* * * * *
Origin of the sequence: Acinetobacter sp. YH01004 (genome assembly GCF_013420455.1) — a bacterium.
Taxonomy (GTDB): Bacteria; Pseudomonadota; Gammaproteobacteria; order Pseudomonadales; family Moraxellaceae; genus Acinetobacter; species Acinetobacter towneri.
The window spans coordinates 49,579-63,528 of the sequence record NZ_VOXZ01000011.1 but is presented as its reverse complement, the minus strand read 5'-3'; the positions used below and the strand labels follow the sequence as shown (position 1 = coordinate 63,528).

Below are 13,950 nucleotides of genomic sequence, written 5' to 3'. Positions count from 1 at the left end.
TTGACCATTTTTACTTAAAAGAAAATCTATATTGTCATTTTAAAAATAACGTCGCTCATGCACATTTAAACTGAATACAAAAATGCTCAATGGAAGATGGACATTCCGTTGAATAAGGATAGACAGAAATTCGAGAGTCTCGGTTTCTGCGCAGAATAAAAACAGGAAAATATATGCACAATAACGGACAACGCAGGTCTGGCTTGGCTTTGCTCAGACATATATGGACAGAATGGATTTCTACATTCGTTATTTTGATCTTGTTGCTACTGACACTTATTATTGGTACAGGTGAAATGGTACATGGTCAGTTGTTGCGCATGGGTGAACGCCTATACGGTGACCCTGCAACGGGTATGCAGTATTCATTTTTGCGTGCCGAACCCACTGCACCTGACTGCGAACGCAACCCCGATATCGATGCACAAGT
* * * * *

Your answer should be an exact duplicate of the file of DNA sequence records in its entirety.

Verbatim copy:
Origin of the sequence: Acinetobacter sp. YH01004 (genome assembly GCF_013420455.1) — a bacterium.
Taxonomy (GTDB): Bacteria; Pseudomonadota; Gammaproteobacteria; order Pseudomonadales; family Moraxellaceae; genus Acinetobacter; species Acinetobacter towneri.
The window spans coordinates 49,579-63,528 of the sequence record NZ_VOXZ01000011.1 but is presented as its reverse complement, the minus strand read 5'-3'; the positions used below and the strand labels follow the sequence as shown (position 1 = coordinate 63,528).

Below are 13,950 nucleotides of genomic sequence, written 5' to 3'. Positions count from 1 at the left end.
TTGACCATTTTTACTTAAAAGAAAATCTATATTGTCATTTTAAAAATAACGTCGCTCATGCACATTTAAACTGAATACAAAAATGCTCAATGGAAGATGGACATTCCGTTGAATAAGGATAGACAGAAATTCGAGAGTCTCGGTTTCTGCGCAGAATAAAAACAGGAAAATATATGCACAATAACGGACAACGCAGGTCTGGCTTGGCTTTGCTCAGACATATATGGACAGAATGGATTTCTACATTCGTTATTTTGATCTTGTTGCTACTGACACTTATTATTGGTACAGGTGAAATGGTACATGGTCAGTTGTTGCGCATGGGTGAACGCCTATACGGTGACCCTGCAACGGGTATGCAGTATTCATTTTTGCGTGCCGAACCCACTGCACCTGACTGCGAACGCAACCCCGATATCGATGCACAAGT